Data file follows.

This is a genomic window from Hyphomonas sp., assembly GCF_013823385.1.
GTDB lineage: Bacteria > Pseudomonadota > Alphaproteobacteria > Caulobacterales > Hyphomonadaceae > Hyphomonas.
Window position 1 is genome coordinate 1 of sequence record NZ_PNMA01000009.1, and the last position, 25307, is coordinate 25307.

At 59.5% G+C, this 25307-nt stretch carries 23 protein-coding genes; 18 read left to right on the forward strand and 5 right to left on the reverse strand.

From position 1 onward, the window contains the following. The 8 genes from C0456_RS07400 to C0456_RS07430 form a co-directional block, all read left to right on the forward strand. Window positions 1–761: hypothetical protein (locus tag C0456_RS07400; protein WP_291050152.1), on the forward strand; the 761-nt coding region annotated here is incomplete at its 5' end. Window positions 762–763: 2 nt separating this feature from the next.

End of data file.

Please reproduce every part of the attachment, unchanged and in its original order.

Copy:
This is a genomic window from Hyphomonas sp., assembly GCF_013823385.1.
GTDB lineage: Bacteria > Pseudomonadota > Alphaproteobacteria > Caulobacterales > Hyphomonadaceae > Hyphomonas.
Window position 1 is genome coordinate 1 of sequence record NZ_PNMA01000009.1, and the last position, 25307, is coordinate 25307.

At 59.5% G+C, this 25307-nt stretch carries 23 protein-coding genes; 18 read left to right on the forward strand and 5 right to left on the reverse strand.

From position 1 onward, the window contains the following. The 8 genes from C0456_RS07400 to C0456_RS07430 form a co-directional block, all read left to right on the forward strand. Window positions 1–761: hypothetical protein (locus tag C0456_RS07400; protein WP_291050152.1), on the forward strand; the 761-nt coding region annotated here is incomplete at its 5' end. Window positions 762–763: 2 nt separating this feature from the next.